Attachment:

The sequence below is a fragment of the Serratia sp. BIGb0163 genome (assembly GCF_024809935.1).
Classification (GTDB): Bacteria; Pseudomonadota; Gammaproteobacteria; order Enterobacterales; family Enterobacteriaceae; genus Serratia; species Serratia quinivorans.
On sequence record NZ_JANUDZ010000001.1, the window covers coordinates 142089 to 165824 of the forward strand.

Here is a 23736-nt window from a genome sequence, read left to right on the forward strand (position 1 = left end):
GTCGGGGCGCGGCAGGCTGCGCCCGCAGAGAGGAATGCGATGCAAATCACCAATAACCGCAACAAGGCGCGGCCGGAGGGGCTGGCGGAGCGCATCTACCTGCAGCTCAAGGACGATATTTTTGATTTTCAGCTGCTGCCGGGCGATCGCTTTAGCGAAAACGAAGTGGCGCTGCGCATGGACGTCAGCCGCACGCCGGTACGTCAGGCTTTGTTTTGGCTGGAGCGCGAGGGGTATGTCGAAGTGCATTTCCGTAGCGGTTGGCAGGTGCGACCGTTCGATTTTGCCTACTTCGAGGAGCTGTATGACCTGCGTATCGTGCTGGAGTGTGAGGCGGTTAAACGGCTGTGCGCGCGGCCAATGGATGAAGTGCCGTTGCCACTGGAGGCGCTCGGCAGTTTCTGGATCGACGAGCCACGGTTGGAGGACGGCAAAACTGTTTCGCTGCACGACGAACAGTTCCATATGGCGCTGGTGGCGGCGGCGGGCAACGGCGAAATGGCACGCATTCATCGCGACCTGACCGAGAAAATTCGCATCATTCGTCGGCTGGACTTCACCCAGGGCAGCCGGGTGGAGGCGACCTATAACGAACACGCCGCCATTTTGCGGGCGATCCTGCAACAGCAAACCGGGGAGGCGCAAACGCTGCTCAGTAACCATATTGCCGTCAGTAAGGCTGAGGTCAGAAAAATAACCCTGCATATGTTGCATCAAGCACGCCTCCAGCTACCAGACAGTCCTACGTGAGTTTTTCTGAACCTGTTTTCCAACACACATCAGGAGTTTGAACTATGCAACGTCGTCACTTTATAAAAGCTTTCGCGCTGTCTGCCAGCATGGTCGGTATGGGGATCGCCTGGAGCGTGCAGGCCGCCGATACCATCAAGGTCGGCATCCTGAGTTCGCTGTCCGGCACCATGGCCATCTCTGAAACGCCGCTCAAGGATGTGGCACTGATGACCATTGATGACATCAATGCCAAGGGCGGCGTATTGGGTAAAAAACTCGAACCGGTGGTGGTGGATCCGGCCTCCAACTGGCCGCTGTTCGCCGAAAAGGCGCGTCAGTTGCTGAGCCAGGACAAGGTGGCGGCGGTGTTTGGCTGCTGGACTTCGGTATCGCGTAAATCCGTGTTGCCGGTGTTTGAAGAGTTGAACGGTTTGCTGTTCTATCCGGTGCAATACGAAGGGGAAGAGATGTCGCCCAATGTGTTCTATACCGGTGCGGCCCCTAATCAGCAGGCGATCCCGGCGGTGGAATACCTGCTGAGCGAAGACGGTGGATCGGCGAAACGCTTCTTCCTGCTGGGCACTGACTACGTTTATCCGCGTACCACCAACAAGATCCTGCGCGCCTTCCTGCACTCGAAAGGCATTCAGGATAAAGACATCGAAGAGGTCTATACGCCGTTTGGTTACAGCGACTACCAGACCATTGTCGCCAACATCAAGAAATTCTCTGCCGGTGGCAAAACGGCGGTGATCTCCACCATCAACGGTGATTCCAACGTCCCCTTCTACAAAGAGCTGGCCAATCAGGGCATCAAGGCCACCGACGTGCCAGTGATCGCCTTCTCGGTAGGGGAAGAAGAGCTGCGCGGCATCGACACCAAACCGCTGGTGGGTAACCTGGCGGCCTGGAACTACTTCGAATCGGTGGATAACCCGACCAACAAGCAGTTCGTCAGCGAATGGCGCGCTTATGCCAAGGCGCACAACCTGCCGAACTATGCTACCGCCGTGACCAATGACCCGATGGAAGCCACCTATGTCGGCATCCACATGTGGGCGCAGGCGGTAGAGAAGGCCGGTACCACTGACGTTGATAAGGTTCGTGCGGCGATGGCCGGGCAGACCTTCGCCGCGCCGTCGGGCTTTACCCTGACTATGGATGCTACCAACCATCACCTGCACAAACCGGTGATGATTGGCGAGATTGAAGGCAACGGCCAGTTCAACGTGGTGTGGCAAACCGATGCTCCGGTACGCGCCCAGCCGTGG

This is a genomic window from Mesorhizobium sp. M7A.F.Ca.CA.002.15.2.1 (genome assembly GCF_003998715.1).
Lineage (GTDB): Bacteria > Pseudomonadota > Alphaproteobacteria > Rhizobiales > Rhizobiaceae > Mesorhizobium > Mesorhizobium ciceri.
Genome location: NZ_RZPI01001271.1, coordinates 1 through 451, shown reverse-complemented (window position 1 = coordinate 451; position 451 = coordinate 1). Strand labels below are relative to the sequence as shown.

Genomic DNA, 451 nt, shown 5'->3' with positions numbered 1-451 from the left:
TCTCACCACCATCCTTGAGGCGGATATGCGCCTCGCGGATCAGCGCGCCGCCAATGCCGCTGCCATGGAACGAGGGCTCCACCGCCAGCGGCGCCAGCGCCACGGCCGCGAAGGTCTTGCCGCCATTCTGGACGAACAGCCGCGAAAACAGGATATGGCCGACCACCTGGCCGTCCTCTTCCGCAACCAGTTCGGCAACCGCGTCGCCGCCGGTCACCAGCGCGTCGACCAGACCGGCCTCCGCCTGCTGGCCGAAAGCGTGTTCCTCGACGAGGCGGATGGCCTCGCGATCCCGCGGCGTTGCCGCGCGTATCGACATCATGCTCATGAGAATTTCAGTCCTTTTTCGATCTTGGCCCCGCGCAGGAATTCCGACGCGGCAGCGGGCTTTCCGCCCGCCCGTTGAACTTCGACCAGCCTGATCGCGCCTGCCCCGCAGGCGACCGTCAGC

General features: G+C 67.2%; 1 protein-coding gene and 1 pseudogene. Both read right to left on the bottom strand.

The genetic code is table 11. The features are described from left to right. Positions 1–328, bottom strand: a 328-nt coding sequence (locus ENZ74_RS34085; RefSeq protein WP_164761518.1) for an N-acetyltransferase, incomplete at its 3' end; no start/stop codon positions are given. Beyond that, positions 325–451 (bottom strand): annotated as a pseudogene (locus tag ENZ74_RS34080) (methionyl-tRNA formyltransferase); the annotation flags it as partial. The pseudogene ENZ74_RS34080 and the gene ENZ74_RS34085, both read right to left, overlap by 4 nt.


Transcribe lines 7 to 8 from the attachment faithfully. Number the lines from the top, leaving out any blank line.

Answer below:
Lineage (GTDB): Bacteria > Pseudomonadota > Alphaproteobacteria > Rhizobiales > Rhizobiaceae > Mesorhizobium > Mesorhizobium ciceri.
Genome location: NZ_RZPI01001271.1, coordinates 1 through 451, shown reverse-complemented (window position 1 = coordinate 451; position 451 = coordinate 1). Strand labels below are relative to the sequence as shown.